Project Description

Audubon New Mexico River Social


  • Dates: Ute Mountain: June 1-2 — Rio Chama: July 20-21

  • PARTICIPANTS: We welcome first-time rafters 12 years of age and older. You should be in normal, good health and prepared for the mild exertion of paddling, possible swimming and hiking.

  • Craft: Paddle Rafts and Oar powered rafts will be the standard on this trip, though inflatable kayaks and SUPs may be requested.

  • Ute Mountain cost: Adult: $425.00 (includes $100 donation to NM Audubon)   50% Deposit Required

    Rio Chama Two-Day cost: Adult: $425.00 (includes $100 donation to NM Audubon)   50% Deposit Required

  • CANCELLATION POLICY:  Reservation cancellation more than 2 weeks before trip date receives a refund minus 10% of trip cost. Less than two weeks before trip date forfeits deposit.

Ute Mountain: June 1-2

Book Now

Rio Chama: July 20-21

Book Now

Far Flung Adventures together with our partner organization Rio Grande Restoration have been champions of sustainable water policy and wildlife conservation for over 30 years. Perhaps most notably through our joint efforts for spring pulse flows and minimum in-stream flows to provide silvery minnow, fish and wildlife habitat in both the Rio Grande and Rio Chama.

Audubon New Mexico has been the driving force behind countless conservation programs throughout the state. Although their efforts are wide spread, the Water for Birds and People projects in particular have been instrumental to conservation in the Rio Grande and Rio Chama watersheds. The river corridors of the Rio Grande and Rio Chama, whose respective banks, forests, canyons, and watersheds are home to some of our state’s most intact and pristine wildernesses and wildlife systems, are the focus of this particular fundraising and community science event co-hosted by Far Flung Adventures and Audubon New Mexico.

So, what can you do?

Well you can start by joining us this summer for a fully outfitted two-day camping excursion complete with wonderful interpretation and guiding provided by both Audubon and Far Flung staff!

$100 of every ticket will go to support Audubon New Mexico’s continued efforts to protect and preserve!

The Western slopes of the Sangre De Cristo and San Juan Mountains help provide northern New Mexico with two large river systems, the Rio Grande and Rio Chama, both of which are incredible bird habitats and refuges. Unfortunately these two great waterways are under constant threat of drought, mismanagement and exploitation, things for which the people and wildlife who depend on them pay dearly.

Rio Grande:

The Ute Mountain section begins in southern Colorado and lies almost entirely within the secluded northern reaches of the Rio Grande National Monument. This isolated area is a prime bird habitat and is closed to the public during the spring months due to the incredibly high number of nesting raptors and birds of prey. The dates of our trip are specifically chosen to fall in the first few days after the area is reopened in order to maximize our potential for bird and wildlife sightings. Being in an area with less imposing canyon walls than the lower gorge around Taos, NM the Ute Mountain run is full of traces of human history. Petroglyphs and hunting blinds can be found along the river and up the side canyons as well as livestock trails and pens dating back to the 1700’s.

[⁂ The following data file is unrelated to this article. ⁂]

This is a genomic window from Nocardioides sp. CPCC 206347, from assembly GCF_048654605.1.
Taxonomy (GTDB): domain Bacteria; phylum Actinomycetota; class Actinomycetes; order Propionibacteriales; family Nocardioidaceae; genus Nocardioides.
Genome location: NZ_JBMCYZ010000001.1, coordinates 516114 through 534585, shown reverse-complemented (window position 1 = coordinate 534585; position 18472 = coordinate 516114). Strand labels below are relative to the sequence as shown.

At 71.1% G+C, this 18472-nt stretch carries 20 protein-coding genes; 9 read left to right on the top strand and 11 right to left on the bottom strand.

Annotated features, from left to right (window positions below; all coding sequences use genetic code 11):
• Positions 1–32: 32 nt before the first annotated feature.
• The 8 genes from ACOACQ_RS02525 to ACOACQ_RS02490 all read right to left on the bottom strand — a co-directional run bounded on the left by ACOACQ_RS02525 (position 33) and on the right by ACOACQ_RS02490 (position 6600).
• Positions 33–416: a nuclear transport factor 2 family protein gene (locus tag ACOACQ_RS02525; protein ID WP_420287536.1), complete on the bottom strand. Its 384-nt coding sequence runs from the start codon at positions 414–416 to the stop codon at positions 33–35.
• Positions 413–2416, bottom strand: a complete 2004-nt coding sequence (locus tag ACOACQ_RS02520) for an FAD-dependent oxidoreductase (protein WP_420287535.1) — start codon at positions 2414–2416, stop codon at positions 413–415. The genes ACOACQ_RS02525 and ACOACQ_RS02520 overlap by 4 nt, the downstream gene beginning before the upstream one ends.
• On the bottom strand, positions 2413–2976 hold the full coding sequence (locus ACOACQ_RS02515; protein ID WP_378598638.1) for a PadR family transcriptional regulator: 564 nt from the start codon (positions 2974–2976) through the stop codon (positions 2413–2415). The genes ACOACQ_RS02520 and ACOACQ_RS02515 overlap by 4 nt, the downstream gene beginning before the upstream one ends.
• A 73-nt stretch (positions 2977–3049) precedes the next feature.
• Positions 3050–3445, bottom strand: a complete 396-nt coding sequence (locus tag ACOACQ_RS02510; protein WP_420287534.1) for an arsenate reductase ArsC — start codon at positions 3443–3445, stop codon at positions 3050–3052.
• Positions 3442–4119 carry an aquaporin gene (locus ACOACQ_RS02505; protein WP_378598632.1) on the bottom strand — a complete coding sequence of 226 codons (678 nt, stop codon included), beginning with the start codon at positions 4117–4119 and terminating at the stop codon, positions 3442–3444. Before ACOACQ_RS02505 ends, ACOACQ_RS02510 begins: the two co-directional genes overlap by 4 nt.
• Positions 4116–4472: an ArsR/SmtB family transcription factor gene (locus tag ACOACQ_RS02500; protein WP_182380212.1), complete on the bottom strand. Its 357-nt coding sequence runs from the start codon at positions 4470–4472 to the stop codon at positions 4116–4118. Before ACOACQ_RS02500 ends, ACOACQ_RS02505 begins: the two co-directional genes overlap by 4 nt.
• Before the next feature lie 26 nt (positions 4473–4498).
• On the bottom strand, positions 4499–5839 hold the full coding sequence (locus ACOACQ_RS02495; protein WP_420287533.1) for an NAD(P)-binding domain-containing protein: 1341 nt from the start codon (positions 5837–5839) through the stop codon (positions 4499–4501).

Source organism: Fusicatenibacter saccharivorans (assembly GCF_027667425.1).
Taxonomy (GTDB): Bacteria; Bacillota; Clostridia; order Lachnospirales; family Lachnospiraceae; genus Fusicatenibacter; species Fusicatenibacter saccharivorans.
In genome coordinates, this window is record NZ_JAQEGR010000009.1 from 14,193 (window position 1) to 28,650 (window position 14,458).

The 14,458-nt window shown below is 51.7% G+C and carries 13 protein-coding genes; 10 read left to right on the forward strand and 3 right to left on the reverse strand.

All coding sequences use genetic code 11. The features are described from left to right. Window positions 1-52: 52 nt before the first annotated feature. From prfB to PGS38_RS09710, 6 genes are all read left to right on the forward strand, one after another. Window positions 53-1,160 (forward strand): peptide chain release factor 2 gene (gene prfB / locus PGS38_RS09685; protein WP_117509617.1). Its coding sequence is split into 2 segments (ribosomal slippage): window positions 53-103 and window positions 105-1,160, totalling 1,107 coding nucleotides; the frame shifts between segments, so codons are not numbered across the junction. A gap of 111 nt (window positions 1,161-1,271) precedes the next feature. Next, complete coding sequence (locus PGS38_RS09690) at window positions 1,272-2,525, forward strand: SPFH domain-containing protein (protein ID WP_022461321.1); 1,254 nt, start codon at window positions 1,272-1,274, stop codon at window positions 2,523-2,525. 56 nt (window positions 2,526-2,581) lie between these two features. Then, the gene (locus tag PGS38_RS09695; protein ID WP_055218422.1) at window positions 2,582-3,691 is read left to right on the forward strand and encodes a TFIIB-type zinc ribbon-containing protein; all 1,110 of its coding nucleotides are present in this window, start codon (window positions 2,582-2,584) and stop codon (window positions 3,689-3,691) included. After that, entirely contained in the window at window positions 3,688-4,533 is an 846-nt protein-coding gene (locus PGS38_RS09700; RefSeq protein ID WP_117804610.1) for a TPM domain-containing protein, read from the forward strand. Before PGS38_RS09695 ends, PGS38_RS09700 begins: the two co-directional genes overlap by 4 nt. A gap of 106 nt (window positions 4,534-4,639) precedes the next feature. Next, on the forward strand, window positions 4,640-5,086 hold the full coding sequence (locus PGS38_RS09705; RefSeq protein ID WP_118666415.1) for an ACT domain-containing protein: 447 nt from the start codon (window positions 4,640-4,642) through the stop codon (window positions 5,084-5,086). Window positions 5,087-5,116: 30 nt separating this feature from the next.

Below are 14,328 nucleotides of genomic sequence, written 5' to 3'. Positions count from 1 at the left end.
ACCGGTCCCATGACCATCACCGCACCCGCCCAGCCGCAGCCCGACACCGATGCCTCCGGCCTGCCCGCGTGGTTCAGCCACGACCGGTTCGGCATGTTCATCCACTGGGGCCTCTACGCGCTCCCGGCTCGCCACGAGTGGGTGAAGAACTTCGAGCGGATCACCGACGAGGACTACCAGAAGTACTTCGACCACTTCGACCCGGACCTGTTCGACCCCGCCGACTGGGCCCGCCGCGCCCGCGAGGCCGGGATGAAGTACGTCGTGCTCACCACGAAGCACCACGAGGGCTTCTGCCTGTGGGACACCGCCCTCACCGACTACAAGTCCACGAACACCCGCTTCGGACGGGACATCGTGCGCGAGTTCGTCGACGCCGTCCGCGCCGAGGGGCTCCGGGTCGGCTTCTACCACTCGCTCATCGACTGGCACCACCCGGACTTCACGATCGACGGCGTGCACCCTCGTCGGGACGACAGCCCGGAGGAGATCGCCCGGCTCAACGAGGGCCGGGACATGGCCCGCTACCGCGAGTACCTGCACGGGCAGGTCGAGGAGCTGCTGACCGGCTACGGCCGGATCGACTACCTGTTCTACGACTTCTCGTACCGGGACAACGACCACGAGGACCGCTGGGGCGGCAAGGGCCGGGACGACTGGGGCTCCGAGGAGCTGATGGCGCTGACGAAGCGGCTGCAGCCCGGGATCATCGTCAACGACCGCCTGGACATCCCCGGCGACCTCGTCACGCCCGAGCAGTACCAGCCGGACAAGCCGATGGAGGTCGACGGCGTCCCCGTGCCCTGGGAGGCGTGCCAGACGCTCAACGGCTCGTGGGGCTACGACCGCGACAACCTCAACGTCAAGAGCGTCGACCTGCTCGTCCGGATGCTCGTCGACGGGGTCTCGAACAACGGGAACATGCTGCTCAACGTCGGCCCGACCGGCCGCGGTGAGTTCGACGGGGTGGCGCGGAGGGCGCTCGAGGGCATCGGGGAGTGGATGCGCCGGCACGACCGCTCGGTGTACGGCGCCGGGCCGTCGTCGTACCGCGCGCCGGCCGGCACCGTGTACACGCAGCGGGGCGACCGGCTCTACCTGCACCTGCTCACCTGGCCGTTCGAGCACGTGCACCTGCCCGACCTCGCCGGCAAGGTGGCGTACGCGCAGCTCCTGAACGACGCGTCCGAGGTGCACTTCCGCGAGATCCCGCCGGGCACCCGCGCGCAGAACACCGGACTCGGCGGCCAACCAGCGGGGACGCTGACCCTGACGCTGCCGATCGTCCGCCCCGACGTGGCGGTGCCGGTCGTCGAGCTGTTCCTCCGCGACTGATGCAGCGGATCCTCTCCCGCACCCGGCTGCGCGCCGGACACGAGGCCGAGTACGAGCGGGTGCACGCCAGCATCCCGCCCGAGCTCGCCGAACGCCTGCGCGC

Please be aware of and prepared for a one mile hike on a rocky trail the afternoon of day one and the morning of day two.

Please refer to the full Ute Mountain itinerary here

Rio Chama:

The Rio Chama on this 30-mile trip begins in Alpine woodlands as a clear, rushing trout stream and ends at the head of Abiquiu Reservoir as a silty desert river rolling among the rainbow cliffs and sandstone formations so typical of the Four Corners region. Lovely, wooded campsites and lively but easy rapids make the Rio Chama one of the best river outings anywhere.

The high desert and alpine ecosystems contained within the Chama River Wilderness are full of wildlife, and previous audubon excursions there have often documented at least 75 different bird species.

Please refer to the full Rio Chama Two-Day itinerary here

Ute Mountain Two-Day:

Day 1:

We will meet at the Far Flung Adventures Boathouse and office at 7 am the morning of June 1st and return the afternoon of June 2nd.

Just down from the put-in we will visit the remains of an ancient Indian village. Dream of the past as you view large petroglyph groupings surrounded by the short walled ruins of a Ute Indian settlement that looks out over the canyon of the Rio Grande and the distant snow capped peaks of the Sangre de Cristo mountains. This first day will take us across the state line from southern Colorado into northern New Mexico. We will end early the first day to allow time for an easy scenic 3/4 mile hike up Costilla Creek to the rim of the gorge, where we will camp for the night in the wide open plains and take it the normally fantastic sunset.

Day 2:

After a beautiful morning and hot breakfast we will head back down Costilla Creek, keeping an eye out for the numerous petroglyphs along this once perennial stream. As we descend deeper into the wilderness the riverbed steepens and we will splash through our first Class I and II rapids, explore hanging canyons, and take in incredible views of the Sangre De Christo Mountains towering in the distance (a rarity to be seen from the river). Our ending point on day two will be just south of Ute Mountain in Sunshine Valley and will be a short and steep 200-yard hike up to the rim from the rivers edge.

Rio Chama Two-Day:

Day 1:

We will meet at Bode’s General Store in Abiquiu, NM at 9:00 am and return around 4 pm the next day.

Our (1 1/2 hr.) shuttle to the put-in features vistas of the craggy peaks of the San Juan Mountains, the massive Brazos Cliffs-over 3000 vertical feet high, and the village of Tierra Amarilla, the center of Reies Tijerina’s land grant revolt of the l960’s. Our launch point is at El Vado Ranch, a rustic, riverside fishing resort. The Chama River immediately whisks us away through a series of swift riffles and into the evergreen-lined canyon. We enter the Chama Canyon Wilderness and negotiate Aragon Rapids (Class II). Our camp is on an old high-water bench, under shelter of ponderosa pines and douglas firs. Besides the peace and beauty of a designated Wild and Scenic river, Far Flung travelers also enjoy abundant opportunities for trout fishing and hiking.